One of the latest ways the industry has tried to combat fraud has been with the ads.txt initiative, allowing content owners to specifically declare who is authorised to sell their inventory. Writing exclusively for ExchangeWire, Olivier Girault (pictured below), director, business intelligence, Telaria, explains how ads.txt has been used to date, and how compliance will change the face of transparency across the industry.
Technology has forever changed the way people consume content, unleashing a cascade of changes in advertising. From publishers and content creators, to advertisers and marketers, to the platforms underpinning the entire ecosystem – no one is spared. My role, on the Business Intelligence team at a video SSP, gives me a unique vantage point: I get to witness very closely major and minor trends in the ways publishers monetise their supply and, in turn, the ways DSPs buy that inventory. The data is always telling a story.
For instance, we’ve been tracking buyers’ and sellers’ reactions to the IAB’s ads.txt initiative, launched six months ago. Ads.txt is free and low-tech – perhaps counterintuitive in an industry built on real-time auctions. Though not a remedy against all types of fraud, ads.txt is a key tool to streamline the value chain in a business where it’s possible to buy and sell inventory multiple times. Anyone buying inventory can ensure that their 'supplier' is trustworthy, and has the business relationships it purports to have.
Spectrum of use cases
While adoption has increased very quickly (to date, about 50% of the entire internet has an ads.txt page; for comScore top 100 properties, it’s over 70%) we’ve yet to see exactly how buyers will use it. The most basic use is to visually check what a seller says during a business negotiation: is this seller listed as an authorised seller of this inventory? The most sophisticated is to use a web crawler to fetch ads.txt page data and update the DSP’s bidding algorithms to filter out unauthorised inventory.
Regardless, DSPs and advertisers should, and will, rely heavily on ads.txt in the months to come. Intermediaries that soared while ad tech was a blackbox, but do not have relationships with either sellers or buyers, or do not own any valuable technology, will naturally be phased out.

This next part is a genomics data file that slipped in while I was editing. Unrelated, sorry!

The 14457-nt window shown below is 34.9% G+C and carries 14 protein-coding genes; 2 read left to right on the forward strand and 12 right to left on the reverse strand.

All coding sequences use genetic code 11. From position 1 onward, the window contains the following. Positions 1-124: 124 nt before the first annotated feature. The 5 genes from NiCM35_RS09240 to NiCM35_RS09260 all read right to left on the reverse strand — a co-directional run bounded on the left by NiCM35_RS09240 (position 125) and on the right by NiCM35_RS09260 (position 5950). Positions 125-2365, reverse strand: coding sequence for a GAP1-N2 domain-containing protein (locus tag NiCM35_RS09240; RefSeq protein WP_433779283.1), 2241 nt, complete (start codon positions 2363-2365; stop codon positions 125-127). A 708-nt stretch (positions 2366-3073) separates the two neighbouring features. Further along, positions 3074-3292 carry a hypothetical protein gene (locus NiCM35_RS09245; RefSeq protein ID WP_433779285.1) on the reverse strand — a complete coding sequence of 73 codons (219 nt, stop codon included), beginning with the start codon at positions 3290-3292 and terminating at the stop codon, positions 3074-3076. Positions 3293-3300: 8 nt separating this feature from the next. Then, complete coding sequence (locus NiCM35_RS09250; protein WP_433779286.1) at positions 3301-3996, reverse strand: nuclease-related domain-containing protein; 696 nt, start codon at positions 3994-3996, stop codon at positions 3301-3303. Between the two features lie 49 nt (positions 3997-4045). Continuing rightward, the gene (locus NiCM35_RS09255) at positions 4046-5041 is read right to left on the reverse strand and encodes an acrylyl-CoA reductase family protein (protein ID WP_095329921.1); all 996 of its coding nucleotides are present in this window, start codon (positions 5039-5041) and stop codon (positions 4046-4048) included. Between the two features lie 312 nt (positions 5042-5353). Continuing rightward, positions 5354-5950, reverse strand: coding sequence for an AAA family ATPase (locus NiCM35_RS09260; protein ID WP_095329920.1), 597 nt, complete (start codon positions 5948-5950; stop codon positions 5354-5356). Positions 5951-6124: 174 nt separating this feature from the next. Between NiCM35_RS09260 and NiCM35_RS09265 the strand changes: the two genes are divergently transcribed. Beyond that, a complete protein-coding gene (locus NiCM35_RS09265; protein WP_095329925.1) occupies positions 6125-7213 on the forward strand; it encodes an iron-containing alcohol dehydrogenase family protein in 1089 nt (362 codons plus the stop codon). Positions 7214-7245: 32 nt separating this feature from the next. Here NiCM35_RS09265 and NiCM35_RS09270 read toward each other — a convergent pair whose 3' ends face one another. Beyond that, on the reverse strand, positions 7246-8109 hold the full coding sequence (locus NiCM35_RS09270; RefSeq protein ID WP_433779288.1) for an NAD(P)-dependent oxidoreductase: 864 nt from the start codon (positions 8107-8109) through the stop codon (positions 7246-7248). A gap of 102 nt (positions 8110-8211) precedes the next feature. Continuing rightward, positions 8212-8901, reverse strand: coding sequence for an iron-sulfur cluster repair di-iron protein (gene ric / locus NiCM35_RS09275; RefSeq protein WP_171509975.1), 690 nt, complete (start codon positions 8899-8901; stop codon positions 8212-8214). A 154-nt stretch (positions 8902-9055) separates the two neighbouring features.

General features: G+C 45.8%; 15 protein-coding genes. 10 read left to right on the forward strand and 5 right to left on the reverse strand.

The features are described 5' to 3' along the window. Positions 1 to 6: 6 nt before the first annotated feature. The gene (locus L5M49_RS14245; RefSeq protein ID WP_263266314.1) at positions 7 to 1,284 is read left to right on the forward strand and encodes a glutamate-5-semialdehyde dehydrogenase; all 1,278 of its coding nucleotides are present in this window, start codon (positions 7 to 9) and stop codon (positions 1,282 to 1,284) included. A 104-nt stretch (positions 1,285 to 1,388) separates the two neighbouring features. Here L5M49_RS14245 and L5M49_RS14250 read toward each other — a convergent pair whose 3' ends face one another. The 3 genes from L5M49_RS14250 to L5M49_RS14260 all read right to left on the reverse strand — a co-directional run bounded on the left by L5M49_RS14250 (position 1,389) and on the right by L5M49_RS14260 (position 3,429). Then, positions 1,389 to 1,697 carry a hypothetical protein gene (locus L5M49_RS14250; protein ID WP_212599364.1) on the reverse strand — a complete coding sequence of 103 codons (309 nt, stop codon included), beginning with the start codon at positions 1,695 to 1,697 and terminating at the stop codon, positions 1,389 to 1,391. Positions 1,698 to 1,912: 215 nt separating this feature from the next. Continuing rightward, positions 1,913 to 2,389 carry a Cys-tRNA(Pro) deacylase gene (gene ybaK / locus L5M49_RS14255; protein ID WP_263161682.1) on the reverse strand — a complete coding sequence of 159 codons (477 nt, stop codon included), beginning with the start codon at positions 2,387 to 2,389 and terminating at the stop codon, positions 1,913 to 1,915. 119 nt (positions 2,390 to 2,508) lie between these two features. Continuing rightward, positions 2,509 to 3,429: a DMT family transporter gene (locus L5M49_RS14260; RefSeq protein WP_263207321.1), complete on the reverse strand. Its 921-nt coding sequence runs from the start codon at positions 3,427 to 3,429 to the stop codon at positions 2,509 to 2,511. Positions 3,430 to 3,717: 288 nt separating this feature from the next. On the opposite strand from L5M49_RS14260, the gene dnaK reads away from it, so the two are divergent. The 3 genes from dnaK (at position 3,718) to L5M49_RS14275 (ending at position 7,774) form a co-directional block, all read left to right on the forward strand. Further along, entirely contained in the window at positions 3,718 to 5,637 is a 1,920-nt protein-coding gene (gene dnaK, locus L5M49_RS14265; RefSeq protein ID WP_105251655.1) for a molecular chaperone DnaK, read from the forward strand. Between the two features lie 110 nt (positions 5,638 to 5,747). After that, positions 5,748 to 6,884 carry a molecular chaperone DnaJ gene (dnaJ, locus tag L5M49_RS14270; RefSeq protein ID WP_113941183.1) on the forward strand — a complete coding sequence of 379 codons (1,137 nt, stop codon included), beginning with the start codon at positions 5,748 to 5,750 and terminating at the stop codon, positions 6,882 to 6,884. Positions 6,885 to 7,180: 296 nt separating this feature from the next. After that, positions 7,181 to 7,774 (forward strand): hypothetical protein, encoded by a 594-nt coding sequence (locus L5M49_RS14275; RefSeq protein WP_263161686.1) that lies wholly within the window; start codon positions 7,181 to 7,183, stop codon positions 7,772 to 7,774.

Further standardising & scaling
But ads.txt is not a perfect tool yet. It works great for premium domains. Publishers add only a handful of SSPs they are directly working with and thus prevent unauthorised resellers or fraudulent individuals (such as in the latest scam 'Hyphbot', identified by Adform) from stealing money intended for the publisher.
It’s starting to prove less relevant for second-tier domains. Why? It may be in the interest of those publishers to list as many sellers and resellers as possible (whether they actually work with them or not) to make sure that DSP crawlers will keep bidding on their inventory.
Additionally, a lot of valuable descriptive information is not yet part of the ads.txt standard (e.g. denoting video vs. display, countries, etc.). We are already seeing publishers add a large amount of ad hoc comments and formatting to help organise and interpret the ads.txt file (e.g. www.news.com.au/ads.txt or www.youtube.com/ads.txt) – but this is obviously not scalable.
Looking forward, 'ads.txt 2.0' will most likely transition from a low-tech text page to a more sophisticated solution, with more robust features. The ad hoc comments and varying formats will likely give way to something more precise. Buyers would benefit, for example, from an ads.txt solution that clearly differentiates types of inventory. That way, they would know a seller was authorised to sell video (often the most expensive inventory) vs. display. Eliminating confusion and any potential wiggle room for fraudsters is paramount. This is just one example, but surely as adoption continues and the 'ads.txt world' becomes the new normal, there will be many opportunities to add greater functionality and value.
Transparency for today & tomorrow
Less than six months after the ads.txt launch, it is clear that the initiative has been a great success. No matter what ads.txt looks like in a year or two, it is paving the way towards more transparency at a low cost across the advertising ecosystem.